Laura Shigihara's music video also received praise, with Hatfield attributing his interest in the game to the video. Liang also praised the song, asking how anyone could not want Plants vs. Zombies after seeing the video.
To date, Plants vs. Zombies is the fastest-selling video game created by PopCap Games. Plants vs. Zombies director George Fan estimated that half of the game's sales are from hardcore gamers. According to PopCap, the iOS release of Plants vs. Zombies sold more than 300,000 copies in the first nine days it was available on the App Store, generating more than $1M in gross sales, and considered it "the top-grossing iPhone launch".
Plants vs. Zombies has been nominated for the "Casual Game of the Year" and "Outstanding Achievement in Game Design" Interactive Achievement Awards from the Academy of Interactive Arts & Sciences. The game received nominations in "Best Game Design", "Innovation", and "Best Download Game" for the Game Developers Choice Awards. Plants vs Zombies was picked by Gamezebo as one of the 'Best games of 2009'.
A Plants vs. Zombies board game was revealed at the 2011 American International Toy Fair being produced by Screenlife, although the game has since been cancelled. A version of the game was added in patch 4.0.3a of World of Warcraft which used similar mechanics as an homage to the popularity of the game. A reward of a non-combat pet singing sunflower is given to those who can beat the minigame. The success of the game has led to the creation of Plants vs. Zombies lottery tickets. Since the game was partially inspired by the Magic: The Gathering card game, a Magic card called Grave Bramble has been released in the Innistrad expansion. It is a Plant with the Protection from Zombies ability. Zen Pinball 2 for Wii U, PlayStation 3 and PS Vita and Pinball FX 2 on Xbox 360 feature a Plants vs. Zombies pinball table.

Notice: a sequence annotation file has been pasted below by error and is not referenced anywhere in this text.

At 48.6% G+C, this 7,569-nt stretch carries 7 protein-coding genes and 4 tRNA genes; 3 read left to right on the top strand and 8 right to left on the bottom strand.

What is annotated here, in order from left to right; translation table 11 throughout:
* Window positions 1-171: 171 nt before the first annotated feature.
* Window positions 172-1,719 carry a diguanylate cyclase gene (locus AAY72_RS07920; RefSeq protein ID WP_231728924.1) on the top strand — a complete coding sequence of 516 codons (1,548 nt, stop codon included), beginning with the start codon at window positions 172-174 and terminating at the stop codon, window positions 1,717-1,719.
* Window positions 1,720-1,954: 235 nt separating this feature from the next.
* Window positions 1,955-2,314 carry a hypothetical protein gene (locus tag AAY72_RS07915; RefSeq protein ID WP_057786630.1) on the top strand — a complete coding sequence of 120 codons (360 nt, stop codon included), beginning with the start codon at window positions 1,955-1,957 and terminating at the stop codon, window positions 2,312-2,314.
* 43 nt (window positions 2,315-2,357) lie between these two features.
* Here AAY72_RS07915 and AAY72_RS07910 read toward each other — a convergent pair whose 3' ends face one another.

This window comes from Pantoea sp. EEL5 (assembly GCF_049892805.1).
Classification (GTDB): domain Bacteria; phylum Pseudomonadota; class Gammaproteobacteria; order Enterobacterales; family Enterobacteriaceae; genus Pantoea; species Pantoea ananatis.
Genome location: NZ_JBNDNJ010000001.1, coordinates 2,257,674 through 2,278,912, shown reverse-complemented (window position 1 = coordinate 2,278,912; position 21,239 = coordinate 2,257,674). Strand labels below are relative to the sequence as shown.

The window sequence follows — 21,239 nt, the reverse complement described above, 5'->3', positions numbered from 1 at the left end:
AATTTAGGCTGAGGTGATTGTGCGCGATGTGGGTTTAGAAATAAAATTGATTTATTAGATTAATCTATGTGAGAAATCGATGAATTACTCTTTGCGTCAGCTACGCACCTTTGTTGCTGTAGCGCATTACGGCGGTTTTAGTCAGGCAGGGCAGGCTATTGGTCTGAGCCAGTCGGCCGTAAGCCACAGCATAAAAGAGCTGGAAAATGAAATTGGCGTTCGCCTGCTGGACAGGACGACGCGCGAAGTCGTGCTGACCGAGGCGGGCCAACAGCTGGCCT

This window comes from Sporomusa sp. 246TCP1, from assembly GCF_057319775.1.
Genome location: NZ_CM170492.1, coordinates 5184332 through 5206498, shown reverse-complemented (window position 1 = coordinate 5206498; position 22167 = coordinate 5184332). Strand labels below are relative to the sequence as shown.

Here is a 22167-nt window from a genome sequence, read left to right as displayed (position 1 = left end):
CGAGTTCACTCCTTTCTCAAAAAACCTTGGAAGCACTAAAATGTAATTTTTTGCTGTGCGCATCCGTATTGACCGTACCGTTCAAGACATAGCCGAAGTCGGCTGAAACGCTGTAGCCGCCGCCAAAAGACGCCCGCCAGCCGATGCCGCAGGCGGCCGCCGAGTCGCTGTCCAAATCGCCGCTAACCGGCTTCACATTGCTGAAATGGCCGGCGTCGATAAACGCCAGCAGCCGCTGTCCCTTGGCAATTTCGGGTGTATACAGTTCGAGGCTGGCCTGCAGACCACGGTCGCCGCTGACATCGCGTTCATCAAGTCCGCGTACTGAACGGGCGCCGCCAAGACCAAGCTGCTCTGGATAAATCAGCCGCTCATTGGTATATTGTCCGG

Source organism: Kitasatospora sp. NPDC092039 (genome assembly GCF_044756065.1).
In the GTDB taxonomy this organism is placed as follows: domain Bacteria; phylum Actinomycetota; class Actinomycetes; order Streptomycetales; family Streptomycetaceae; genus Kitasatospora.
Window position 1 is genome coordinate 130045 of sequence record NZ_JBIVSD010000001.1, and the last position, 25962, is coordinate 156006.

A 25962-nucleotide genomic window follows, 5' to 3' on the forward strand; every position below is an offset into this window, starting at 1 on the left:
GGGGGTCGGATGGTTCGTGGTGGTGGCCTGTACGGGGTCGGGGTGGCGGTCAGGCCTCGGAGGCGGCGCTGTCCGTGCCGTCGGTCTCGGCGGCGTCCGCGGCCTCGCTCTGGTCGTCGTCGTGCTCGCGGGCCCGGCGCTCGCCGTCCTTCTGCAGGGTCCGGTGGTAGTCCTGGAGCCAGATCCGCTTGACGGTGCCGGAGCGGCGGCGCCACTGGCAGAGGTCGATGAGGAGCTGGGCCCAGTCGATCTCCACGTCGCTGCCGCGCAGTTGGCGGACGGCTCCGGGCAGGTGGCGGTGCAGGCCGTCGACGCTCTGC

In late 2012, PopCap announced that they were working on a sequel to Plants vs. Zombies, but the status was in doubt shortly after the announcement when the company went through a period of layoffs. Plants vs. Zombies 2: It's About Time was released August 15, 2013 as a free-to-play title, and was a time-limited exclusive title for iOS systems before moving to other systems such as Android and the Xbox 360.
In May 2013, the Facebook game Plants vs. Zombies Adventures was released by developer PopCap Games and publisher Electronic Arts. The gameplay is a tower defense game, players no longer have to defend a single home in front of the zombie horde, and travel to new locations and to engage with new characters. On July 14, 2014, it was announced that Plants vs. Zombies Adventures will be closing down on October 12, 2014, according to the Facebook page.
In 2014, Plants vs. Zombies: Garden Warfare, a multiplayer third-person shooter based on Plants vs. Zombies, was released for Xbox One, Xbox 360, and Microsoft Windows, PlayStation 3, PlayStation 4, also as a sequel.